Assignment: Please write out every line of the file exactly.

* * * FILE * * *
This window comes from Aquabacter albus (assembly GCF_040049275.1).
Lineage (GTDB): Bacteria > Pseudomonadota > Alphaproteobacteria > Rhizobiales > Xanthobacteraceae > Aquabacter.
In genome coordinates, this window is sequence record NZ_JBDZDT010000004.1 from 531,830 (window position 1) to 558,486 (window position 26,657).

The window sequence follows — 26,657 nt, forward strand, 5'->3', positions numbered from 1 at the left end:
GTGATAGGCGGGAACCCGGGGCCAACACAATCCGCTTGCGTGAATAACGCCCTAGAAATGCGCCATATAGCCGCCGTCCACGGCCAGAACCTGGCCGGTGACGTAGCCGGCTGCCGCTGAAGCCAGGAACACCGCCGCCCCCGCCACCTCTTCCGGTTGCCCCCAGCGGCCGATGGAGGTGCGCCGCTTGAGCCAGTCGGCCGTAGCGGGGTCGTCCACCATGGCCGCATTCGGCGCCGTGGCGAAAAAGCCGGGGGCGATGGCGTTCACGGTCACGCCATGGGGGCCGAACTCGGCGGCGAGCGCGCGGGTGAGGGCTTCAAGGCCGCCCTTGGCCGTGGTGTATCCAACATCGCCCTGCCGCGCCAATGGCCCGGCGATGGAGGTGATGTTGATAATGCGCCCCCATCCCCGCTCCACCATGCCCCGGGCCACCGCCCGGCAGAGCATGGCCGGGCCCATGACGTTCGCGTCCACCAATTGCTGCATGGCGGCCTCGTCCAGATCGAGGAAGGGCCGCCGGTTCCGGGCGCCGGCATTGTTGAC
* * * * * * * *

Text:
This window comes from Aquabacter albus (assembly GCF_040049275.1).
Lineage (GTDB): Bacteria > Pseudomonadota > Alphaproteobacteria > Rhizobiales > Xanthobacteraceae > Aquabacter.
In genome coordinates, this window is sequence record NZ_JBDZDT010000004.1 from 531,830 (window position 1) to 558,486 (window position 26,657).

The window sequence follows — 26,657 nt, forward strand, 5'->3', positions numbered from 1 at the left end:
GTGATAGGCGGGAACCCGGGGCCAACACAATCCGCTTGCGTGAATAACGCCCTAGAAATGCGCCATATAGCCGCCGTCCACGGCCAGAACCTGGCCGGTGACGTAGCCGGCTGCCGCTGAAGCCAGGAACACCGCCGCCCCCGCCACCTCTTCCGGTTGCCCCCAGCGGCCGATGGAGGTGCGCCGCTTGAGCCAGTCGGCCGTAGCGGGGTCGTCCACCATGGCCGCATTCGGCGCCGTGGCGAAAAAGCCGGGGGCGATGGCGTTCACGGTCACGCCATGGGGGCCGAACTCGGCGGCGAGCGCGCGGGTGAGGGCTTCAAGGCCGCCCTTGGCCGTGGTGTATCCAACATCGCCCTGCCGCGCCAATGGCCCGGCGATGGAGGTGATGTTGATAATGCGCCCCCATCCCCGCTCCACCATGCCCCGGGCCACCGCCCGGCAGAGCATGGCCGGGCCCATGACGTTCGCGTCCACCAATTGCTGCATGGCGGCCTCGTCCAGATCGAGGAAGGGCCGCCGGTTCCGGGCGCCGGCATTGTTGAC